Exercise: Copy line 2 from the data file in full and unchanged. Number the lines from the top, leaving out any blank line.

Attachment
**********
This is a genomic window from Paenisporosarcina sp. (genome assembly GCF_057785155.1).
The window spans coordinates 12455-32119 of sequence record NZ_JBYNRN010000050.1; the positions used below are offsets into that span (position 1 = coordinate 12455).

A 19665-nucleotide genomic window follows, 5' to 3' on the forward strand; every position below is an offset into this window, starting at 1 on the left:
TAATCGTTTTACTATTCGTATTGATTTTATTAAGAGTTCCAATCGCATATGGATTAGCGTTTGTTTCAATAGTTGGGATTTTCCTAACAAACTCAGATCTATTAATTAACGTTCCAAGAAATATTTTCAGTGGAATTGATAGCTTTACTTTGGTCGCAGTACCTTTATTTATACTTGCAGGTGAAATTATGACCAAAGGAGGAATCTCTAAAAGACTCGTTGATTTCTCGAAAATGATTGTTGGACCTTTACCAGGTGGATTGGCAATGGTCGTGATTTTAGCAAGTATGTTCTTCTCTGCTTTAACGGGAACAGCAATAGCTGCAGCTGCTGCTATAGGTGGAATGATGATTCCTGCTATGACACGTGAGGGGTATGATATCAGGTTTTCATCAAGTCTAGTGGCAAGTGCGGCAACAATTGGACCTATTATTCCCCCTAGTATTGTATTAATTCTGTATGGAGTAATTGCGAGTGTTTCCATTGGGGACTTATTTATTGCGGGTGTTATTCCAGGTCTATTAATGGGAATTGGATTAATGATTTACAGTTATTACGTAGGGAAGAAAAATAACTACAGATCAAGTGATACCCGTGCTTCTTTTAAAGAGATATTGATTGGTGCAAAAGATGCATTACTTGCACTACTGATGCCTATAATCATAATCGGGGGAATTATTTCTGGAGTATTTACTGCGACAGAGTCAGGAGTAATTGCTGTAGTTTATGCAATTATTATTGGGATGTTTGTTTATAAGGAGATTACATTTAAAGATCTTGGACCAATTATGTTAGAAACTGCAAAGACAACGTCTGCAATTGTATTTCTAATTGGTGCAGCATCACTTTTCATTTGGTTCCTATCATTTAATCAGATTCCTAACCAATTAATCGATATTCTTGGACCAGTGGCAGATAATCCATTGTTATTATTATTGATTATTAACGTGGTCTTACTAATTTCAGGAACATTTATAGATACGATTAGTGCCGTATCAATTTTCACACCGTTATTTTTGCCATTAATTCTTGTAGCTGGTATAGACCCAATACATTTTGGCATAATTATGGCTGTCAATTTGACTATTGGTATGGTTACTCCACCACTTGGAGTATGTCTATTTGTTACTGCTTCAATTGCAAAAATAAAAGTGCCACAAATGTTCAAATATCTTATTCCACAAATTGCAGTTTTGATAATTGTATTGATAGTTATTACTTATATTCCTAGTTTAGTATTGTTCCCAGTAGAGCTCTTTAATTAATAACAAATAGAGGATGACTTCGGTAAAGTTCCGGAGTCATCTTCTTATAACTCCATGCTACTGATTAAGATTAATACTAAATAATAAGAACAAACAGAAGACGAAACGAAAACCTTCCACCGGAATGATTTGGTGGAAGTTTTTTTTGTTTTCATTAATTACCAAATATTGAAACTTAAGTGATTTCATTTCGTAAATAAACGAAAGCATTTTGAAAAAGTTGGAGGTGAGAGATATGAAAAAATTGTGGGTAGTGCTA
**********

The window spans coordinates 12455-32119 of sequence record NZ_JBYNRN010000050.1; the positions used below are offsets into that span (position 1 = coordinate 12455).